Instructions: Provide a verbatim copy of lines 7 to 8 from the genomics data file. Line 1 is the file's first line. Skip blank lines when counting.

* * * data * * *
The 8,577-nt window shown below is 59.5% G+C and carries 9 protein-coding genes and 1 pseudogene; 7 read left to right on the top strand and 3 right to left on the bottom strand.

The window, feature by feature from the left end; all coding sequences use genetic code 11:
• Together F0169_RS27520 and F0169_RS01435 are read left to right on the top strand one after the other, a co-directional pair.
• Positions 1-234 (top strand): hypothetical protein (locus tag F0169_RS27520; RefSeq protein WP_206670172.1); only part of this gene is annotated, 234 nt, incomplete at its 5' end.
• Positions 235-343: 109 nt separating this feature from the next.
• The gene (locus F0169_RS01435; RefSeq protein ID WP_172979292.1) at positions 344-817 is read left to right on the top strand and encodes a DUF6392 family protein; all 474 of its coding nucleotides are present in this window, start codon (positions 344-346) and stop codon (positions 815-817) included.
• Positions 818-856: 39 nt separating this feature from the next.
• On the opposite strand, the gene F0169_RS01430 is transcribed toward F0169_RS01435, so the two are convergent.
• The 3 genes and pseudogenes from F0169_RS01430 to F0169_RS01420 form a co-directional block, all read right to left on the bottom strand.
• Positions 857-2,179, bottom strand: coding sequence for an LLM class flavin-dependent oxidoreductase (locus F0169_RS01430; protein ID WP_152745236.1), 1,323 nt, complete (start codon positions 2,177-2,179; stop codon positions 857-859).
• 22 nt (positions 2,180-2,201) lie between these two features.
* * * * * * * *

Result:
• Positions 818-856: 39 nt separating this feature from the next.
• On the opposite strand, the gene F0169_RS01430 is transcribed toward F0169_RS01435, so the two are convergent.